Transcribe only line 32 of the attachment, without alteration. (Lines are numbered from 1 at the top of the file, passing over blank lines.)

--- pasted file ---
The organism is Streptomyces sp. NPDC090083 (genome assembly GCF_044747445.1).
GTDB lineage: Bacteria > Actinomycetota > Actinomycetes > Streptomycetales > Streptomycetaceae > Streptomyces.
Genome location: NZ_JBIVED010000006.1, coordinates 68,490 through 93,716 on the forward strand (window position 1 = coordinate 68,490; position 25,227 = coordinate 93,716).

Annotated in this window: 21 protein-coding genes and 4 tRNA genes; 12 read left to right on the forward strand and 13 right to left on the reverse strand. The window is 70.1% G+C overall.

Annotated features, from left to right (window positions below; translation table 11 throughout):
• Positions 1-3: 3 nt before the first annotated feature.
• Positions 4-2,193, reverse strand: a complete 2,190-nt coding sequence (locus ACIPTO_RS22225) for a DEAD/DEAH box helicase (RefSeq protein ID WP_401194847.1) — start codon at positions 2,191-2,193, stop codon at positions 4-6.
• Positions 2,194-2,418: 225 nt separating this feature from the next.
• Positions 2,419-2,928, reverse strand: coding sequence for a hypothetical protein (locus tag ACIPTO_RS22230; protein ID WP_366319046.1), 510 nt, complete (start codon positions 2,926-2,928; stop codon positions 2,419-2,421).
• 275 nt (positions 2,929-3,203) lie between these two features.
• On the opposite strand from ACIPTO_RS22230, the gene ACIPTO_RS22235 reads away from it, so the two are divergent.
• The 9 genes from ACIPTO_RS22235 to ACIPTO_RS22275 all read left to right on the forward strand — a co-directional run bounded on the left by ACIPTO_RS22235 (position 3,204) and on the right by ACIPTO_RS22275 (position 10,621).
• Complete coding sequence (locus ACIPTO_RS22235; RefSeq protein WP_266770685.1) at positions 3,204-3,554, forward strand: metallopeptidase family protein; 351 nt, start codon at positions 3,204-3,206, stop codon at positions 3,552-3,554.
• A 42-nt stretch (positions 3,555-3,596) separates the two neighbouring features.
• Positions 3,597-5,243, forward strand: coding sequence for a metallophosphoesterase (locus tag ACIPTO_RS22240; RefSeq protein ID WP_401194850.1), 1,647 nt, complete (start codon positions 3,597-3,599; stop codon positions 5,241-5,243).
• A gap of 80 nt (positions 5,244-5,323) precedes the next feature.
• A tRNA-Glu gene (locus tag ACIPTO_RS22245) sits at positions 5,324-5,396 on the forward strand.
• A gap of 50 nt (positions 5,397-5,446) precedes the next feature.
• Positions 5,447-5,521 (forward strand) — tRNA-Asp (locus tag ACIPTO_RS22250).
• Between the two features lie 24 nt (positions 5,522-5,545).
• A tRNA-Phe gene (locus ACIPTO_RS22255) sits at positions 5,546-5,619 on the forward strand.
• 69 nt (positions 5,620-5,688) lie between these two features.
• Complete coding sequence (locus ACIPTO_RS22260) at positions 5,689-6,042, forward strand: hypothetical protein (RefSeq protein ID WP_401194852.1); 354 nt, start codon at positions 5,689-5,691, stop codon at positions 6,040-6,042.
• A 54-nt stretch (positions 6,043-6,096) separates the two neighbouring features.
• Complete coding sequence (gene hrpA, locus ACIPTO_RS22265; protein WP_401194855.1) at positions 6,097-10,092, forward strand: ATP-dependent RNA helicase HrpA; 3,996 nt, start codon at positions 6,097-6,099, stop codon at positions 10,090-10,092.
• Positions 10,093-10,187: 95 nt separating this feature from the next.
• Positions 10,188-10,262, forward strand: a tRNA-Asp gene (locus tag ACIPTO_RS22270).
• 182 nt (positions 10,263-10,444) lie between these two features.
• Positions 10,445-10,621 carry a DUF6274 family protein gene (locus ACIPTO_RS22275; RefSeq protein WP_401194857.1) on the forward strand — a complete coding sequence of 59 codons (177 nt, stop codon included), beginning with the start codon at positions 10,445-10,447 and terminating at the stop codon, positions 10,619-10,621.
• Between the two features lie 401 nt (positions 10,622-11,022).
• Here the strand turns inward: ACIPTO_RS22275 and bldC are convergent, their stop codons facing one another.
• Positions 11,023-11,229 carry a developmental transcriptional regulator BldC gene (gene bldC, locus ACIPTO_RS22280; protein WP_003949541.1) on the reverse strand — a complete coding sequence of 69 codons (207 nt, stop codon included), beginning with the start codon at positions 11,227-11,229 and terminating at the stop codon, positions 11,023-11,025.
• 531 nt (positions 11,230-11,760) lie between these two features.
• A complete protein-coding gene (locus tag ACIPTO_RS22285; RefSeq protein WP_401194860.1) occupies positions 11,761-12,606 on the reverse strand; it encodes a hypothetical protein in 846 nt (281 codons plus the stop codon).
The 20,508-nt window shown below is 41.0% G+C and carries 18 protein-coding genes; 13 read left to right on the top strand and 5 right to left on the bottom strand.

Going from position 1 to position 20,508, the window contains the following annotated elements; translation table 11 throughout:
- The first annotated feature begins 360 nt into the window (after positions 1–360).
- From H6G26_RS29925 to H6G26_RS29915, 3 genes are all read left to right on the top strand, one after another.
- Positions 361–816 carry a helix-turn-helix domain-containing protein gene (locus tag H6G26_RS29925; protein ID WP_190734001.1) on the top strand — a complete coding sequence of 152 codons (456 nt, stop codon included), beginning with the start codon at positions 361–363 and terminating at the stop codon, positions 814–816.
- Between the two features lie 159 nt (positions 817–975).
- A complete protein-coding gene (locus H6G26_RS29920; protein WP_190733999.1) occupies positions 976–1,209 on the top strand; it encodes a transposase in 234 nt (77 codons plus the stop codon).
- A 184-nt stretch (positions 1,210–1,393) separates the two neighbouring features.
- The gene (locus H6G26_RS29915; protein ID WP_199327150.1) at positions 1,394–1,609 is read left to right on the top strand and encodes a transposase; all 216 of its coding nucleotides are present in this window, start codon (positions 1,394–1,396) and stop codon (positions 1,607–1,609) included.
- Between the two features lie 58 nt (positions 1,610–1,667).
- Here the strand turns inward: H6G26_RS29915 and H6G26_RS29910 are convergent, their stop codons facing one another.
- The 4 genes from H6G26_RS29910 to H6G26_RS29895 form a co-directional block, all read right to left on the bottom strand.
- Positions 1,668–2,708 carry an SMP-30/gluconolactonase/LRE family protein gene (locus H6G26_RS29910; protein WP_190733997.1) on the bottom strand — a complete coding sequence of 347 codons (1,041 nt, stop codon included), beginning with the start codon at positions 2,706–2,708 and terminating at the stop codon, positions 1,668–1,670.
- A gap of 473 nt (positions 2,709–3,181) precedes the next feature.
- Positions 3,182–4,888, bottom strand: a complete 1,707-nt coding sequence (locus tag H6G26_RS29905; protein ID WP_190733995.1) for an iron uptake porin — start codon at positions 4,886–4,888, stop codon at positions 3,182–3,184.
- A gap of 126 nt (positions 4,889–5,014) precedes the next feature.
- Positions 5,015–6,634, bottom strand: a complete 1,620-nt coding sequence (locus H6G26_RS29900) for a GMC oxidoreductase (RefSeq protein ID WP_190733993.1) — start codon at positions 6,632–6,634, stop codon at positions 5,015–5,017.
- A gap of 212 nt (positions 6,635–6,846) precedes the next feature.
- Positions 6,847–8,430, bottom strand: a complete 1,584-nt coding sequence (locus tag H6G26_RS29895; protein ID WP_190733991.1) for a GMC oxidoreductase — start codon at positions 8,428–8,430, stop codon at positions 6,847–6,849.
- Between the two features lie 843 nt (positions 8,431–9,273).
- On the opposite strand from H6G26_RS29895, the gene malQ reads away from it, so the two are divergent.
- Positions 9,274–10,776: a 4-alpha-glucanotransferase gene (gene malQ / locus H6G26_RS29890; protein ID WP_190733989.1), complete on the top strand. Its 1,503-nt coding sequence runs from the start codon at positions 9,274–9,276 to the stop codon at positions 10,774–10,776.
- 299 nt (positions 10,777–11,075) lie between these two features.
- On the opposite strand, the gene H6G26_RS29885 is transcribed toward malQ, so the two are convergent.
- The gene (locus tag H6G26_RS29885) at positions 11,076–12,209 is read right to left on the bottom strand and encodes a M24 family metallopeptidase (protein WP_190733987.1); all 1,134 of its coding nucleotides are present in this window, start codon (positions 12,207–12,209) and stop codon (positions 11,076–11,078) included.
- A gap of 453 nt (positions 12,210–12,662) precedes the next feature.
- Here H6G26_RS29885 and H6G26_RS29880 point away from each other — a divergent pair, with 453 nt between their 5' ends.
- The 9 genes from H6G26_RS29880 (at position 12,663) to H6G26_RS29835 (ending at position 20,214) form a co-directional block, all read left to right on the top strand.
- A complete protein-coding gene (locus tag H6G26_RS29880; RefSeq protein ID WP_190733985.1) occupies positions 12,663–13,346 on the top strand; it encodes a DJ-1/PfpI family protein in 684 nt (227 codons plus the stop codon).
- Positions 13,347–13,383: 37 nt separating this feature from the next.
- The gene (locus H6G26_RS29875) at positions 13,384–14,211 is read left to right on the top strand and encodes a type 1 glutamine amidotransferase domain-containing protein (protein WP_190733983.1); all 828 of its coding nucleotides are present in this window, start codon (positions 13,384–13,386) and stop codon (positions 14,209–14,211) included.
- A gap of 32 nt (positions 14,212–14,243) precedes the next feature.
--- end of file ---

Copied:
• Positions 11,023-11,229 carry a developmental transcriptional regulator BldC gene (gene bldC, locus ACIPTO_RS22280; protein WP_003949541.1) on the reverse strand — a complete coding sequence of 69 codons (207 nt, stop codon included), beginning with the start codon at positions 11,227-11,229 and terminating at the stop codon, positions 11,023-11,025.